We use a packet of multi-colored, neon bright 3" x 5" index cards in our practice to organize and direct workflow with our
client folders. A chosen card is paper-clipped to the outside of the file on top of the opened chart. Needed action is identified
at a glance and set into motion immediately. No file sits around unidentified or lost in its action cycle. It is immediately
directed to the appropriate person to speed up its processing. Incredible time is saved by not having to locate files, figure
out what is next, or determine who needs to have the file to complete their related job. The cards simply demand action and
cannot be missed. It is visual task simplicity in the easiest form we have ever experienced!
David Hayes, DVM
Equine Hospital and Lameness Center
For my busy mixed animal practice, a well-placed lit sign with a reader board was my best investment. The reader board is
changed regularly, announcing seasonal specials and new services. It is our most inexpensive, well-used advertising tool.
Connie Schmidt, DVM
Lebanon Animal Hospital
My best business investment has been time communicating with clients: listening to them, hearing them, talking to them, remembering
them. Most of all, answering their calls!
Yes, I do consider this an investment because I am not a true "people" person, and I hope my clients never learn that. I want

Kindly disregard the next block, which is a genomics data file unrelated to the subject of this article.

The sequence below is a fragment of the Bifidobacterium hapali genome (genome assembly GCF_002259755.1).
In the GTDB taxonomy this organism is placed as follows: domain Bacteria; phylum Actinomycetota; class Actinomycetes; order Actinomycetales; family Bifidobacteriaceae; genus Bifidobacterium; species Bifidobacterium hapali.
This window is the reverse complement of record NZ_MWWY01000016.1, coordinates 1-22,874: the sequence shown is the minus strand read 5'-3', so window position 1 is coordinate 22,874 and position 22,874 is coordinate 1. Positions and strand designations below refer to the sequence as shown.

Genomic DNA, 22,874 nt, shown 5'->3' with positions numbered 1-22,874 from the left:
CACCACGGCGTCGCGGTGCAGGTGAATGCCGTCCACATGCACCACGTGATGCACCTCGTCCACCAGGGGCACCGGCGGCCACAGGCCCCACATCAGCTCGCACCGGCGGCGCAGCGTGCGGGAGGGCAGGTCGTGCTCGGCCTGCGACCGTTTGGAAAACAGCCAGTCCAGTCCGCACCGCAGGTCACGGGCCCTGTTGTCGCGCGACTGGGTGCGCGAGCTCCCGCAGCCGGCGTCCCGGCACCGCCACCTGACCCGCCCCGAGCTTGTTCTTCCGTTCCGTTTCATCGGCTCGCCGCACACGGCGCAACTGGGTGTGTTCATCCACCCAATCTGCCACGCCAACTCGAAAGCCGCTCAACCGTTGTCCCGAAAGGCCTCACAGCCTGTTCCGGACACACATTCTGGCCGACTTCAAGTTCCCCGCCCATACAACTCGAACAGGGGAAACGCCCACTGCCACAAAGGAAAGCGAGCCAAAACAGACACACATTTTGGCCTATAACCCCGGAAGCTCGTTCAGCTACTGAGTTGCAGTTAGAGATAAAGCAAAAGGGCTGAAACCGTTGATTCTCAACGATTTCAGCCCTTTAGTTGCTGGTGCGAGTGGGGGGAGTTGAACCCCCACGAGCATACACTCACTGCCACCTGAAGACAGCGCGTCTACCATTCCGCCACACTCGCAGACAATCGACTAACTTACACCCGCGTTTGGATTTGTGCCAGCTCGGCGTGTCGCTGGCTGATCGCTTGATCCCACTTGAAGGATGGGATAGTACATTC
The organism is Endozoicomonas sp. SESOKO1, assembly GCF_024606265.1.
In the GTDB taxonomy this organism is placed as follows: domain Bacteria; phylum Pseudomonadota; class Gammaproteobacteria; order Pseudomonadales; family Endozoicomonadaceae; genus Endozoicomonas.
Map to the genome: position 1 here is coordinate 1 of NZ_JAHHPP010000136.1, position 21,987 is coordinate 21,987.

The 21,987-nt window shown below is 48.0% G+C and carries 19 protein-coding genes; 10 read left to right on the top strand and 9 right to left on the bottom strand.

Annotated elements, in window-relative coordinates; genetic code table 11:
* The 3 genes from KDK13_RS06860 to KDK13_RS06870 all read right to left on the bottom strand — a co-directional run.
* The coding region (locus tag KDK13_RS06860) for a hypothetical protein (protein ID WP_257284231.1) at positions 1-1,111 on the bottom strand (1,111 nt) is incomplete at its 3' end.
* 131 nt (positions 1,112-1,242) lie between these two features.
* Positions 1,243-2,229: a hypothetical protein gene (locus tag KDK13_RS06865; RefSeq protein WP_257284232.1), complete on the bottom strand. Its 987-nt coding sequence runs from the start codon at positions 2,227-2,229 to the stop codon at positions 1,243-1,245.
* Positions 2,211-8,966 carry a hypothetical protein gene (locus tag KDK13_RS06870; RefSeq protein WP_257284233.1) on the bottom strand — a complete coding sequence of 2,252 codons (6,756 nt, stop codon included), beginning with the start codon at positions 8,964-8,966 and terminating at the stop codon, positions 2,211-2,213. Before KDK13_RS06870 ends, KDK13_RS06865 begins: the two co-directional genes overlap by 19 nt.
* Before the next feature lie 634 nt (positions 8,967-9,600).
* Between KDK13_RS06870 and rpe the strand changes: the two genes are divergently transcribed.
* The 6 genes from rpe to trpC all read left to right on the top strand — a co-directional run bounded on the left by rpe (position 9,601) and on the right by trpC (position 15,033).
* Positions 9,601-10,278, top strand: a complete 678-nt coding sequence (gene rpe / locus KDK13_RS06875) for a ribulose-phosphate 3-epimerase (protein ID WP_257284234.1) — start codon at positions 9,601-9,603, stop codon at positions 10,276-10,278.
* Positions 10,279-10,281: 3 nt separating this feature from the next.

each client to think I care about his or her horses more than anyone else's. The payoff has been in the trust clients have
that I choose the best programs and treatments for their horse and their situation.
Ruth V. Sobeck, DVM
Palos Verdes, Calif.
The best investment I have made for my practice is integrating acupuncture and herbal formulas with traditional western veterinary
medicine. If the client agrees, I plan the usage of eastern and western medicine. The results have been amazing. Briefly stated,
traditional western veterinary medicine treats the excess patterns, such as fever and tumors, and traditional Chinese veterinary
medicine treats the underlying root deficiency, such as colic, laminitis, hives, or insulin resistance. If the underlying
root deficiency is not treated, often the problem reoccurs or worsens. My patients typically recover better, my clients are
happier, and the check is in the mail! ?
Joan Winter, DVM
Simi Valley, Calif.
Partners In Practice is brought to you by Intervet and offers equine practitioners tools for financial success. The editors welcome submissions,
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